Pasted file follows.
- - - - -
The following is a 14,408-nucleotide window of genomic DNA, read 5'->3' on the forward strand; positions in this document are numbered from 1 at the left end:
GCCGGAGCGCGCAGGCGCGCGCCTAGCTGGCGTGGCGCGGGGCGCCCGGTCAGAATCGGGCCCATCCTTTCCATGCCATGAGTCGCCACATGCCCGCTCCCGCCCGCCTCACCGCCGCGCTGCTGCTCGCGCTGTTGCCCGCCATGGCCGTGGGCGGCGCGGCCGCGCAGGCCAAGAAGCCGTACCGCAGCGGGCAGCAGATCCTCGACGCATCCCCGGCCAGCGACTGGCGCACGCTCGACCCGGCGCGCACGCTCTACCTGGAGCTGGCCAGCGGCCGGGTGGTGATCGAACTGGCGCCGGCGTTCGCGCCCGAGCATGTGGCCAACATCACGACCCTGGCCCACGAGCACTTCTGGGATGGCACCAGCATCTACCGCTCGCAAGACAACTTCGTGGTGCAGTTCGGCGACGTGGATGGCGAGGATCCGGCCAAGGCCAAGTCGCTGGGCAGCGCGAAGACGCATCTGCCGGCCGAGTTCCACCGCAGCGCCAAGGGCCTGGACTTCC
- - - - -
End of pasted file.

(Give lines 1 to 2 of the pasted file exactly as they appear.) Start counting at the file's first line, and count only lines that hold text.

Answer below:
The following is a 14,408-nucleotide window of genomic DNA, read 5'->3' on the forward strand; positions in this document are numbered from 1 at the left end:
GCCGGAGCGCGCAGGCGCGCGCCTAGCTGGCGTGGCGCGGGGCGCCCGGTCAGAATCGGGCCCATCCTTTCCATGCCATGAGTCGCCACATGCCCGCTCCCGCCCGCCTCACCGCCGCGCTGCTGCTCGCGCTGTTGCCCGCCATGGCCGTGGGCGGCGCGGCCGCGCAGGCCAAGAAGCCGTACCGCAGCGGGCAGCAGATCCTCGACGCATCCCCGGCCAGCGACTGGCGCACGCTCGACCCGGCGCGCACGCTCTACCTGGAGCTGGCCAGCGGCCGGGTGGTGATCGAACTGGCGCCGGCGTTCGCGCCCGAGCATGTGGCCAACATCACGACCCTGGCCCACGAGCACTTCTGGGATGGCACCAGCATCTACCGCTCGCAAGACAACTTCGTGGTGCAGTTCGGCGACGTGGATGGCGAGGATCCGGCCAAGGCCAAGTCGCTGGGCAGCGCGAAGACGCATCTGCCGGCCGAGTTCCACCGCAGCGCCAAGGGCCTGGACTTCC